Pueblo Eden & Villa Serrana: The small villages of Villa Serrana and Pueblo Eden are nestled in the hills of Lavalleja. Villa Serrana is 25 km/15 mi. northeast of Minas and was established in 1946. It has fewer than a hundred permanent residents. Pueblo Eden is just 40 km/25 mi. from Punta del Este, 30 km/19 mi. from the Atlantic Ocean, and in the other direction 40 km/25 mi. to Minas. The rolling hills of Pueblo Eden are home to Vina Eden winery. The vineyards sit on Pueblo Eden’s mountains slopes. The winery was designed in three levels to use gravity to contribute to the movements of grapes and wine in the different production stages. The process starts at the highest level where grapes are received and processed, and finishes with wine maturing and aging in the cellar. The mineral character of soils along with the oceanic influence have created ideal conditions for the sustainable production of unique wines. The area is just minutes away from Punta del Este, founded in 1907, which has been compared to Miami and Cannes, and called “the Monaco of the South,” the “Hamptons of South America,” and the “St. Tropez of South America.”
Rocha Natural Reserves: This scenic region boasts an outstanding and beautiful landscape with significant ecosystems containing a great variety of birds, including the endangered black-necked swan. Santa Teresa National Park is a seaside forested area in Rocha Department, which is an important national park. Rocha Lagoon is separated by a sand bar from the Atlantic Ocean. Many of the lagoons, including Rocha, on Uruguay´s coast, have the status of “Biosphere Reserves designated by Man and the Biosphere Programme (MAB) of UNESCO.” Though natural waves and artificial dam projects that failed, the water of Rocha mingles temporarily with the salt water of the Atlantic Ocean. The lagoon is known for its richness of fish, crab, shrimp and molluscs that provide a rich food supply to more than 200 species of breeding and migratory birds including the black-neck swan, the endemic Coscoroba swan, and the threatened Chilean Flamingo. It is well known for its beach resorts that are filled in the summer. Inland, the primary economy of Rocha is based on large cattle ranches (estancias). The natural areas encompass native scrublands, shifting sand dunes, marshlands and wetlands. Outdoor activities range from trekking to bird watching to exploring a traditional estancia.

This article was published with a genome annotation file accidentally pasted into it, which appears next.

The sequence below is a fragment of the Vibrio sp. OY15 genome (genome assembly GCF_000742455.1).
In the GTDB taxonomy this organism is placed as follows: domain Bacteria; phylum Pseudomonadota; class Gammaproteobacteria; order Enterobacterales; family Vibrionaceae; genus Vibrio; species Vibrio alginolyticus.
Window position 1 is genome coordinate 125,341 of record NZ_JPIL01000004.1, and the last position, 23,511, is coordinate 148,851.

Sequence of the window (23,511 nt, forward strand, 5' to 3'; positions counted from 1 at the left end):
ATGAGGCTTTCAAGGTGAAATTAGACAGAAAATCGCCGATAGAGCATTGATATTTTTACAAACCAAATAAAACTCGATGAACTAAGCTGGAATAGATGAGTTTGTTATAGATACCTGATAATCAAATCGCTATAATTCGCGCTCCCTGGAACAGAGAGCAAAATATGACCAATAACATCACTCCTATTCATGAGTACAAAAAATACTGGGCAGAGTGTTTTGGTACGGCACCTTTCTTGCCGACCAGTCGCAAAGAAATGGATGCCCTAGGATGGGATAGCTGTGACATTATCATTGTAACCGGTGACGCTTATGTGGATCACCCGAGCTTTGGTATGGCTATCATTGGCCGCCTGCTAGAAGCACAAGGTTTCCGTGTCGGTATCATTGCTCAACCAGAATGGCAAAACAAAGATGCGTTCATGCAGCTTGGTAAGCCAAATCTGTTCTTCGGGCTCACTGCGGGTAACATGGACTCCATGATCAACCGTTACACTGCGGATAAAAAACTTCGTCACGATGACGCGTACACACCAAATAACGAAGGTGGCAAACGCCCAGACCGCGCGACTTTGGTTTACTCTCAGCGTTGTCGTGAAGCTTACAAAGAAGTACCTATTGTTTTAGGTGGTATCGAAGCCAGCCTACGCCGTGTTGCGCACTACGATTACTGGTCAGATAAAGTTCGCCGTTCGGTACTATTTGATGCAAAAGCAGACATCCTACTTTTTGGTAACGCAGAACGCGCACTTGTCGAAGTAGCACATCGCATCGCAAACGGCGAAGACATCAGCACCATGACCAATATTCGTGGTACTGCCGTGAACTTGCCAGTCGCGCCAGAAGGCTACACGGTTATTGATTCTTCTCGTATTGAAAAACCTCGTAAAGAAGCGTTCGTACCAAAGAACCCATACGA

Best Times to Go
The best time to visit Uruguay is in Autumn (March-May) and Spring (September-November) particularly lovely times weather-wise. Days are mild, around 20 degrees and there are frequent Indian summers.
Day 1: Colonia Del Sacramento / Carmelo, Uruguay
Carmelo is perhaps Uruguay's best-kept secret with its golden, riverfront beaches, rich cultural offerings, and up-and-coming wine region.
Days 2/3: Carmelo
The Jesuit ruins of La Calera de las Huerfanas are where Uruguay’s wine history begins. Wine visits include harvesting, bottling, manual grape selection and tastings.
Day 4: Carmelo / Montevideo
Montevideo’s most prized assets include the distinguished Solís Theatre, Ciudad Vieja, Art Deco buildings, museums and a vibrant market.
Day 5: Montevideo / Punta Del Este / Jose Ignacio
This area, including Punta del Este and Jose Ignacio, is to Uruguayans as the Hamptons are to New Yorkers, a chic retreat from city life.
Day 6: Jose Ignacio / La Barra / Jose Ignacio
Spacious golden beaches and low headlands stretch northeast along a single coast road connecting a ribbon of beach communities.
Day 7: Jose Ignacio / Depart
Pueblo Eden & Villa Serrana (3 Days)
The small villages of Villa Serrana and Pueblo Eden are nestled in the hills of Lavalleja. Mountain trekking, hiking, horseback riding and wine tasting are among the experiences to be discovered.
Rocha Natural Reserves (3 days)
This scenic region boasts an outstanding and beautiful landscape with significant ecosystems containing a great variety of birds, including the endangered black-necked swan.
$600-$900 per person, per day. Land only.